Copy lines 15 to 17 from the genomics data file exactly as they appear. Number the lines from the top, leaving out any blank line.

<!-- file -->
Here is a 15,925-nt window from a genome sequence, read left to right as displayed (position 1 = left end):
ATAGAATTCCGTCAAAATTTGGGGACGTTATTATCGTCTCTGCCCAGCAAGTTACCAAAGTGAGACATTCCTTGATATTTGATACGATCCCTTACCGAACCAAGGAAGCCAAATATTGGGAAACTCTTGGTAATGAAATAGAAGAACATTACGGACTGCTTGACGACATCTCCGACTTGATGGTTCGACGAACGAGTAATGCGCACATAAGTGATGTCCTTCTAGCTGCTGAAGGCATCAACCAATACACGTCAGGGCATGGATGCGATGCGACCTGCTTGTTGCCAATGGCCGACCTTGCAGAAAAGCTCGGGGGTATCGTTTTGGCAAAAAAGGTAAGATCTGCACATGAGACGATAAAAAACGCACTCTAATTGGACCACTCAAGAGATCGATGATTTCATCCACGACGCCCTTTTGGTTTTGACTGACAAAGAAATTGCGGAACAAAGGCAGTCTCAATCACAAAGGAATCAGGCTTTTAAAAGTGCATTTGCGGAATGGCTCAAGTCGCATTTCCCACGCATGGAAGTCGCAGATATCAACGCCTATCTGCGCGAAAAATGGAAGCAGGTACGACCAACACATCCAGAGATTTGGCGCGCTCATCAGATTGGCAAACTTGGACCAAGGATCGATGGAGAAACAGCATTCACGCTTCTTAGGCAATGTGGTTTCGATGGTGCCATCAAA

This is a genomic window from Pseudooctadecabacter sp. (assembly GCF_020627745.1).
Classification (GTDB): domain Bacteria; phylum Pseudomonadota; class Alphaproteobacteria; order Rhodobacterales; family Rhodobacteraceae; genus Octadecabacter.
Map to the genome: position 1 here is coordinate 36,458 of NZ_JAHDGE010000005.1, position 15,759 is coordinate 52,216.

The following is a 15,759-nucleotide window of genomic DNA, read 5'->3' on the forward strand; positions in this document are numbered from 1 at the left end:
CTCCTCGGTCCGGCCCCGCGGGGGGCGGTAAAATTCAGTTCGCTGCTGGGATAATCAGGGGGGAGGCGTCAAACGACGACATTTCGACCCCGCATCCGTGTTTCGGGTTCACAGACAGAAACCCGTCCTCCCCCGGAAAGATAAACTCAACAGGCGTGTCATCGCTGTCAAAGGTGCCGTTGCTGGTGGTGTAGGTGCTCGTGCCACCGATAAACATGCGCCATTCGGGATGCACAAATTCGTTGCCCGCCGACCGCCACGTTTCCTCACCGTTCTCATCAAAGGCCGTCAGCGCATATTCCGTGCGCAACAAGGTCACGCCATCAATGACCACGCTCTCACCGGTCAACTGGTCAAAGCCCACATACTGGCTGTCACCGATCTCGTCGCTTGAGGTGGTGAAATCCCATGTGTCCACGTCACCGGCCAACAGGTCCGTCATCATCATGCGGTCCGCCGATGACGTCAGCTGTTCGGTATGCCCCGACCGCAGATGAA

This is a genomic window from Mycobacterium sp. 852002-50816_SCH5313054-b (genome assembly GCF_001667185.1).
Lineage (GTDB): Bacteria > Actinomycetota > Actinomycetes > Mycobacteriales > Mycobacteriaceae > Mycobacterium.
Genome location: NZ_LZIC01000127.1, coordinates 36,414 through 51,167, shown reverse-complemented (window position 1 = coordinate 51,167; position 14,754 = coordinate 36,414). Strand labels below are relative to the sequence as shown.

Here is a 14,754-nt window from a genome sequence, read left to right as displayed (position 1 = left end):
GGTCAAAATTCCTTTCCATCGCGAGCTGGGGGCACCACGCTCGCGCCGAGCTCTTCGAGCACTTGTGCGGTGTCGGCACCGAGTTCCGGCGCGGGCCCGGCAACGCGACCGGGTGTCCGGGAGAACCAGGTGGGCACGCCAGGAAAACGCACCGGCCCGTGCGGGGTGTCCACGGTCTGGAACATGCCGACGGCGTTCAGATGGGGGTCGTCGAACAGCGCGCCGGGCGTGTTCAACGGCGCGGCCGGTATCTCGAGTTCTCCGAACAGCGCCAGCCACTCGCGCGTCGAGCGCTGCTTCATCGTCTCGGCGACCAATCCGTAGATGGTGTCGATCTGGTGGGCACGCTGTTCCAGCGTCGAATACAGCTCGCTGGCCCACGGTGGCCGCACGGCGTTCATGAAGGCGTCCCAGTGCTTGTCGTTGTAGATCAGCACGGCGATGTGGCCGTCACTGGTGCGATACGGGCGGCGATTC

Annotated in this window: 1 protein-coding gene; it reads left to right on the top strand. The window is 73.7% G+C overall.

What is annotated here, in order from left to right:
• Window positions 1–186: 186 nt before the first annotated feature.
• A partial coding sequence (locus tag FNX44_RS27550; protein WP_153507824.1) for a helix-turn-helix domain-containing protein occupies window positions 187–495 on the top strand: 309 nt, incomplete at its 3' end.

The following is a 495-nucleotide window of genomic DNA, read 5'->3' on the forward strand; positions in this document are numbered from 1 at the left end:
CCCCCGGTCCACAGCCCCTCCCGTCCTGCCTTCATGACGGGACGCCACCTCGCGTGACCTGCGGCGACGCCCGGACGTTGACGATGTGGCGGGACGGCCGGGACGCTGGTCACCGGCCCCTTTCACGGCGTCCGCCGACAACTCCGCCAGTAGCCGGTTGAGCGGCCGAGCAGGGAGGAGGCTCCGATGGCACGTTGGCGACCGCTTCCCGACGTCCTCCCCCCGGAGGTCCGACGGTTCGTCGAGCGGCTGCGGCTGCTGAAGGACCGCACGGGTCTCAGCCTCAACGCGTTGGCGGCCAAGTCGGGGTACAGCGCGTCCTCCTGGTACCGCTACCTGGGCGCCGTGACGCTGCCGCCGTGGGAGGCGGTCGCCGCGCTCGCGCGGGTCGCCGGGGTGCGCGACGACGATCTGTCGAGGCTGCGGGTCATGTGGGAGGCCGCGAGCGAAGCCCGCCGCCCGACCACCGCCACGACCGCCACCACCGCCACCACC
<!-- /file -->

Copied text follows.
• Window positions 1–186: 186 nt before the first annotated feature.
• A partial coding sequence (locus tag FNX44_RS27550; protein WP_153507824.1) for a helix-turn-helix domain-containing protein occupies window positions 187–495 on the top strand: 309 nt, incomplete at its 3' end.

The following is a 495-nucleotide window of genomic DNA, read 5'->3' on the forward strand; positions in this document are numbered from 1 at the left end: